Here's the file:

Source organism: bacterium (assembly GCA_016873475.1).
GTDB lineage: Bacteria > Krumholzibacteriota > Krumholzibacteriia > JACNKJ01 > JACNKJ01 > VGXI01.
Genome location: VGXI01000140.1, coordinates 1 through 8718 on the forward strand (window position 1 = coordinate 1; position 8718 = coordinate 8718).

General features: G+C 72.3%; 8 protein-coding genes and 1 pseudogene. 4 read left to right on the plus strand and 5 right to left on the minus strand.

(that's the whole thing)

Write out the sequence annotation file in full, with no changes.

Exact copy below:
Source organism: bacterium (assembly GCA_016873475.1).
GTDB lineage: Bacteria > Krumholzibacteriota > Krumholzibacteriia > JACNKJ01 > JACNKJ01 > VGXI01.
Genome location: VGXI01000140.1, coordinates 1 through 8718 on the forward strand (window position 1 = coordinate 1; position 8718 = coordinate 8718).

General features: G+C 72.3%; 8 protein-coding genes and 1 pseudogene. 4 read left to right on the plus strand and 5 right to left on the minus strand.